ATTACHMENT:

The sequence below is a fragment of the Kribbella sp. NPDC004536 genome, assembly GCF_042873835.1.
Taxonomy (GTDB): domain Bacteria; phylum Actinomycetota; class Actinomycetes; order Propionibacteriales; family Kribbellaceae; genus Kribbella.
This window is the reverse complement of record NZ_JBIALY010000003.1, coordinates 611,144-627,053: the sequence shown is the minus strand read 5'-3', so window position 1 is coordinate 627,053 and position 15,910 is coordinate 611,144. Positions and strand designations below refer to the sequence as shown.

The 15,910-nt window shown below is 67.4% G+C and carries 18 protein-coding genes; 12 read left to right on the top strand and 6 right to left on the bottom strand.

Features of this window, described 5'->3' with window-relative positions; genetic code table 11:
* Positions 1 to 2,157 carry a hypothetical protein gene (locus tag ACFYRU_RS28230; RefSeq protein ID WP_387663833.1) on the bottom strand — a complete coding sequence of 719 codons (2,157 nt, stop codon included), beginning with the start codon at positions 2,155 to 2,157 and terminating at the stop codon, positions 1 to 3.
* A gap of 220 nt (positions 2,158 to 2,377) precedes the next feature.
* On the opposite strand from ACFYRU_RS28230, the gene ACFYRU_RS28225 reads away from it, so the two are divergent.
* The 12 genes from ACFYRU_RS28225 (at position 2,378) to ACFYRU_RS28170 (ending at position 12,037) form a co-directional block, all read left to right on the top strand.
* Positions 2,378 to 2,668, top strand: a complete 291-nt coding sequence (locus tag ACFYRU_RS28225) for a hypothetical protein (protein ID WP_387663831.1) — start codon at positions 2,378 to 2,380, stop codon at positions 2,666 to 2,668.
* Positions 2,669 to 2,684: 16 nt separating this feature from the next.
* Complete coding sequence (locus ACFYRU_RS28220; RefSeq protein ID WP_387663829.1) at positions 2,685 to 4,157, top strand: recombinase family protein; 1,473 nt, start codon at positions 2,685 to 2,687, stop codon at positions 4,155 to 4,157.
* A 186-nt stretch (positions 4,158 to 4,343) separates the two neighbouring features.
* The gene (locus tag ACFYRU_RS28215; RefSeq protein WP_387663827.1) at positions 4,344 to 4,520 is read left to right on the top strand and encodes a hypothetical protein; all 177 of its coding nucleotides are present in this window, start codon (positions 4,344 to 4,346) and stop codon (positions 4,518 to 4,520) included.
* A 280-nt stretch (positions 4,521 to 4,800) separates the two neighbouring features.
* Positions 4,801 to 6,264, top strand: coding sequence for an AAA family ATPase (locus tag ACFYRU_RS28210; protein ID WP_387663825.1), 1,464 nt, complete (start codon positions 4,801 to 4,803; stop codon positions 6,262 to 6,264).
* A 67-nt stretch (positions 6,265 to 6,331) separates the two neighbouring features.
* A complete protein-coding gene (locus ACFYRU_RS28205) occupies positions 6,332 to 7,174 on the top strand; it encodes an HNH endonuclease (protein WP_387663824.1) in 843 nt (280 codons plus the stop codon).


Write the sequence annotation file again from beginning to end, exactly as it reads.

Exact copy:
The sequence below is a fragment of the Kribbella sp. NPDC004536 genome, assembly GCF_042873835.1.
Taxonomy (GTDB): domain Bacteria; phylum Actinomycetota; class Actinomycetes; order Propionibacteriales; family Kribbellaceae; genus Kribbella.
This window is the reverse complement of record NZ_JBIALY010000003.1, coordinates 611,144-627,053: the sequence shown is the minus strand read 5'-3', so window position 1 is coordinate 627,053 and position 15,910 is coordinate 611,144. Positions and strand designations below refer to the sequence as shown.

The 15,910-nt window shown below is 67.4% G+C and carries 18 protein-coding genes; 12 read left to right on the top strand and 6 right to left on the bottom strand.

Features of this window, described 5'->3' with window-relative positions; genetic code table 11:
* Positions 1 to 2,157 carry a hypothetical protein gene (locus tag ACFYRU_RS28230; RefSeq protein ID WP_387663833.1) on the bottom strand — a complete coding sequence of 719 codons (2,157 nt, stop codon included), beginning with the start codon at positions 2,155 to 2,157 and terminating at the stop codon, positions 1 to 3.
* A gap of 220 nt (positions 2,158 to 2,377) precedes the next feature.
* On the opposite strand from ACFYRU_RS28230, the gene ACFYRU_RS28225 reads away from it, so the two are divergent.
* The 12 genes from ACFYRU_RS28225 (at position 2,378) to ACFYRU_RS28170 (ending at position 12,037) form a co-directional block, all read left to right on the top strand.
* Positions 2,378 to 2,668, top strand: a complete 291-nt coding sequence (locus tag ACFYRU_RS28225) for a hypothetical protein (protein ID WP_387663831.1) — start codon at positions 2,378 to 2,380, stop codon at positions 2,666 to 2,668.
* Positions 2,669 to 2,684: 16 nt separating this feature from the next.
* Complete coding sequence (locus ACFYRU_RS28220; RefSeq protein ID WP_387663829.1) at positions 2,685 to 4,157, top strand: recombinase family protein; 1,473 nt, start codon at positions 2,685 to 2,687, stop codon at positions 4,155 to 4,157.
* A 186-nt stretch (positions 4,158 to 4,343) separates the two neighbouring features.
* The gene (locus tag ACFYRU_RS28215; RefSeq protein WP_387663827.1) at positions 4,344 to 4,520 is read left to right on the top strand and encodes a hypothetical protein; all 177 of its coding nucleotides are present in this window, start codon (positions 4,344 to 4,346) and stop codon (positions 4,518 to 4,520) included.
* A 280-nt stretch (positions 4,521 to 4,800) separates the two neighbouring features.
* Positions 4,801 to 6,264, top strand: coding sequence for an AAA family ATPase (locus tag ACFYRU_RS28210; protein ID WP_387663825.1), 1,464 nt, complete (start codon positions 4,801 to 4,803; stop codon positions 6,262 to 6,264).
* A 67-nt stretch (positions 6,265 to 6,331) separates the two neighbouring features.
* A complete protein-coding gene (locus ACFYRU_RS28205) occupies positions 6,332 to 7,174 on the top strand; it encodes an HNH endonuclease (protein WP_387663824.1) in 843 nt (280 codons plus the stop codon).